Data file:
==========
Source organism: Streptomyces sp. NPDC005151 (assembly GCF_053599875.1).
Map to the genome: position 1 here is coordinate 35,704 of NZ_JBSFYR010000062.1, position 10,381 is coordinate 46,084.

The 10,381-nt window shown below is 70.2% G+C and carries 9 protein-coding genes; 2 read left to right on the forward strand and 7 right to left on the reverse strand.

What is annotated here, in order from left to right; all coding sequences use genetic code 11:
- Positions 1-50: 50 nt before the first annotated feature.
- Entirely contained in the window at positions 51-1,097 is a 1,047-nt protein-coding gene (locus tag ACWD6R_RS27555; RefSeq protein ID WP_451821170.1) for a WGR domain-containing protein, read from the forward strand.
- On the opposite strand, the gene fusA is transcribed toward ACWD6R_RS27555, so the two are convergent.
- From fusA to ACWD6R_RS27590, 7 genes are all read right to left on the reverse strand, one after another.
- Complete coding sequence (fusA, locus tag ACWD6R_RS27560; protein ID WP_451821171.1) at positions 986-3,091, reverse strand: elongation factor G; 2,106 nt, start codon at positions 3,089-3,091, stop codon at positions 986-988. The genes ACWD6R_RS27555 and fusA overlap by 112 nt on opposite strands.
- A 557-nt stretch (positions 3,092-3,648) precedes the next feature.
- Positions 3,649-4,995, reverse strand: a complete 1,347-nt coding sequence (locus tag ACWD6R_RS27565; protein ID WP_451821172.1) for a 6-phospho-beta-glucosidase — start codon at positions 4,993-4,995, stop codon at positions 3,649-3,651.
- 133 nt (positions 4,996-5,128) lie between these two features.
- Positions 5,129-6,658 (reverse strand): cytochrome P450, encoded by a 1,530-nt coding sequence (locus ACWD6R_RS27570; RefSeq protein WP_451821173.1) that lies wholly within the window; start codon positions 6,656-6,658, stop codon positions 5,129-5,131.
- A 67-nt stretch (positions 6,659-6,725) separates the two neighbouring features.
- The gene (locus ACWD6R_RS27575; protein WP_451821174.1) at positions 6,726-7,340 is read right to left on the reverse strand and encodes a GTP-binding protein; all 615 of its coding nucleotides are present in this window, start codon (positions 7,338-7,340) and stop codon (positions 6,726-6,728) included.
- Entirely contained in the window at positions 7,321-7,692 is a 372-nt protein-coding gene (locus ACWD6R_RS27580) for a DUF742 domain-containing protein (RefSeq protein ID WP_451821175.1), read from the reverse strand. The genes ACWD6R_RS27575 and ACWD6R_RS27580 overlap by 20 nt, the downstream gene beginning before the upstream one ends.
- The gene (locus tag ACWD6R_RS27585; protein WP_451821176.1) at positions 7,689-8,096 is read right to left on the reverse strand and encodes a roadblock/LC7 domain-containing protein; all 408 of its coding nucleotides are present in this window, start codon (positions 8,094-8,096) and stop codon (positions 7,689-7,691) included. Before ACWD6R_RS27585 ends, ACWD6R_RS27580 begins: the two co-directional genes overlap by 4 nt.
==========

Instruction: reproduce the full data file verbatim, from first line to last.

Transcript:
Source organism: Streptomyces sp. NPDC005151 (assembly GCF_053599875.1).
Map to the genome: position 1 here is coordinate 35,704 of NZ_JBSFYR010000062.1, position 10,381 is coordinate 46,084.

The 10,381-nt window shown below is 70.2% G+C and carries 9 protein-coding genes; 2 read left to right on the forward strand and 7 right to left on the reverse strand.

What is annotated here, in order from left to right; all coding sequences use genetic code 11:
- Positions 1-50: 50 nt before the first annotated feature.
- Entirely contained in the window at positions 51-1,097 is a 1,047-nt protein-coding gene (locus tag ACWD6R_RS27555; RefSeq protein ID WP_451821170.1) for a WGR domain-containing protein, read from the forward strand.
- On the opposite strand, the gene fusA is transcribed toward ACWD6R_RS27555, so the two are convergent.
- From fusA to ACWD6R_RS27590, 7 genes are all read right to left on the reverse strand, one after another.
- Complete coding sequence (fusA, locus tag ACWD6R_RS27560; protein ID WP_451821171.1) at positions 986-3,091, reverse strand: elongation factor G; 2,106 nt, start codon at positions 3,089-3,091, stop codon at positions 986-988. The genes ACWD6R_RS27555 and fusA overlap by 112 nt on opposite strands.
- A 557-nt stretch (positions 3,092-3,648) precedes the next feature.
- Positions 3,649-4,995, reverse strand: a complete 1,347-nt coding sequence (locus tag ACWD6R_RS27565; protein ID WP_451821172.1) for a 6-phospho-beta-glucosidase — start codon at positions 4,993-4,995, stop codon at positions 3,649-3,651.
- 133 nt (positions 4,996-5,128) lie between these two features.
- Positions 5,129-6,658 (reverse strand): cytochrome P450, encoded by a 1,530-nt coding sequence (locus ACWD6R_RS27570; RefSeq protein WP_451821173.1) that lies wholly within the window; start codon positions 6,656-6,658, stop codon positions 5,129-5,131.
- A 67-nt stretch (positions 6,659-6,725) separates the two neighbouring features.
- The gene (locus ACWD6R_RS27575; protein WP_451821174.1) at positions 6,726-7,340 is read right to left on the reverse strand and encodes a GTP-binding protein; all 615 of its coding nucleotides are present in this window, start codon (positions 7,338-7,340) and stop codon (positions 6,726-6,728) included.
- Entirely contained in the window at positions 7,321-7,692 is a 372-nt protein-coding gene (locus ACWD6R_RS27580) for a DUF742 domain-containing protein (RefSeq protein ID WP_451821175.1), read from the reverse strand. The genes ACWD6R_RS27575 and ACWD6R_RS27580 overlap by 20 nt, the downstream gene beginning before the upstream one ends.
- The gene (locus tag ACWD6R_RS27585; protein WP_451821176.1) at positions 7,689-8,096 is read right to left on the reverse strand and encodes a roadblock/LC7 domain-containing protein; all 408 of its coding nucleotides are present in this window, start codon (positions 8,094-8,096) and stop codon (positions 7,689-7,691) included. Before ACWD6R_RS27585 ends, ACWD6R_RS27580 begins: the two co-directional genes overlap by 4 nt.